New Jersey Guns Violation Attorney, Matthew V. Portella, Defends People Charged with Weapons and Gun Crimes
New Jersey has some of the strictest gun laws in the country. These laws are designed to limit access to dangerous weapons, increase penalties for crimes committed while using a weapon, and reduce the potential for gun violence. Unfortunately, people can wind up with a weapons charge without realizing they were doing anything wrong. Once charged, the complexity of these laws can make it difficult to avoid conviction.
New Jersey Guns Violation and Weapon Charge Attorney Matthew V. Portella can help you defend these charges and get a fair result. Understanding that your future is at stake, he provides his clients with an aggressive and dedicated defense. If you’d like to schedule a free consultation with Mr. Portella, please call us at (856) 310-9800 or contact us online as soon as possible.
Potential Consequences of a Weapons Charge
Weapons charges are considered very serious crimes in New Jersey that carry harsh penalties. The Graves Act statute that governs weapons offenses imposes minimum sentencing requirements and restricts parole eligibility in cases involving convictions for firearms and other weapons. Depending on the charge and the circumstances surrounding your case, you could be facing the following penalties:
- Fourth-degree weapons offenses
- Up to 18 months in prison
- Up to $7500 in fines
- Third-degree weapons offenses
- Up to 5 years in prison
- Up to $15,000 in fines
- Second-degree weapons offenses
- Up to 10 years in prison with a mandatory period of parole ineligibility (called a “stip”) of between 1 and 3 ½ years
- Up to $150,000 in fines
As you can see, weapons charges carry considerable possible time in prison and harsh fines. A skilled criminal defense attorney can help you defend these charges and possibly avoid a conviction.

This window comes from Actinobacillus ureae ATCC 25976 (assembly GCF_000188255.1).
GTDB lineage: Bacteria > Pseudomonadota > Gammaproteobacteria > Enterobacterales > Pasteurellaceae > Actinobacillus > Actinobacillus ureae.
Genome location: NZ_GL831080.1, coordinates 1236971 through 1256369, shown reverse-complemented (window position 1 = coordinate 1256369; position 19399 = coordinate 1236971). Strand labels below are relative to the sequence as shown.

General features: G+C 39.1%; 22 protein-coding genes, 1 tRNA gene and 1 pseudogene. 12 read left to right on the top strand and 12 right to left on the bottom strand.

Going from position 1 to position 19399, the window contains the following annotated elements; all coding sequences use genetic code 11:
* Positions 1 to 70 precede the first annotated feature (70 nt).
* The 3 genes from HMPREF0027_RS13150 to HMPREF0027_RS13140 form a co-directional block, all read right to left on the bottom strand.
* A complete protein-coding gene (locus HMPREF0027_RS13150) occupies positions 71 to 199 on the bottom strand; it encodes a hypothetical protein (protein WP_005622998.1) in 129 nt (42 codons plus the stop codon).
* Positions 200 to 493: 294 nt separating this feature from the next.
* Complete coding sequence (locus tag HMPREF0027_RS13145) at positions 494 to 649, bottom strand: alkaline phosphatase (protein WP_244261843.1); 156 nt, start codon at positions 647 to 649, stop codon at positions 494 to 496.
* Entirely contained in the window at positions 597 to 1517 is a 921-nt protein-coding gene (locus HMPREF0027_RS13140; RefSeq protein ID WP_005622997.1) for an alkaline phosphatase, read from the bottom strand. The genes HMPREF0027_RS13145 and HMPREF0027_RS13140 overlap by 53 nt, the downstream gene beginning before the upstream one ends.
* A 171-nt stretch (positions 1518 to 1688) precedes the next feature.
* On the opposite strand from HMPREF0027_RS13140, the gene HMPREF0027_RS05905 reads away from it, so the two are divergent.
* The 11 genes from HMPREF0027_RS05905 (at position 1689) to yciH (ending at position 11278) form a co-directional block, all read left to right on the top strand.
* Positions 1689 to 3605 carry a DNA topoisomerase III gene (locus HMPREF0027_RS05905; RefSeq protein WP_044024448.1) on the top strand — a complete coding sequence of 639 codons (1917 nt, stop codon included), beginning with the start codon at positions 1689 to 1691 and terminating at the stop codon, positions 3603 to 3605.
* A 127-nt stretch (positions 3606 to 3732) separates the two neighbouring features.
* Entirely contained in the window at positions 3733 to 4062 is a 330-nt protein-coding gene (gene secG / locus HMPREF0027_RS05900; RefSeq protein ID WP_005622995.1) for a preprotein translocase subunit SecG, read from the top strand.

What Constitutes a Weapon in New Jersey?
First and foremost, it is critical to understand that New Jersey gun laws are very broad. New Jersey law defines a weapon as “anything readily capable of lethal use or of inflicting serious bodily injury.” The law then goes on to enumerate several examples:
- Various types of knives
- Various types of clubs and bludgeons
- Brass knuckles
- Stun guns
- Tear gas guns
- Any components that can be readily assembled into a weapon
- A BB gun, air gun, spring gun or pistol, or other weapon of a similar nature in which the propelling force is a spring, elastic band, carbon dioxide, compressed or other gas or vapor, air or compressed air, or is ignited by compressed air, and ejecting a bullet or missile smaller than three-eighths of an inch in diameter, with sufficient force to injure a person.
Of course, the statute expressly states that this is not an exhaustive list – the examples it provides are only for purposes of illustration. As a result, many people wind up facing weapons charges without even knowing that they were carrying a weapon in the first place.
Gun Violation and Weapons Charges in New Jersey
New Jersey has an extensive and complex system of weapons laws that are not easy for non-lawyers to navigate. There are five key categories of weapons charges in New Jersey:
- Unlawful possession of a weapon
- Possession of a weapon for unlawful purposes
- Illegal weapons
- Possession of a weapon while committing a drug crime
- Persons prohibited from owning or possessing a weapon, referred to as “certain persons offenses”.
Unlawful Possession of a Weapon
New Jersey law requires you to have a permit or license for any firearm. In addition, New Jersey does not recognize licenses or permits from other states. As a result, the state can charge you with unlawful possession of a weapon under New Jersey law for having any of the following unlicensed weapons, even if you have anout-of-state license for them:
- Air rifles or pistols
- Machine guns or any “device adaptable for use as a machine gun”
The severity of the crime will vary according to the nature of the weapon.
New Jersey also criminalizes possessing “any other weapon under circumstances not manifestly appropriate for such lawful uses.” This can apply to many situations, such as possessing a legal paintball gun but using it to shoot at drivers, or lawfully possessing a gun at the airport. Again, New Jersey law is extremely broad when it comes to weapons charges.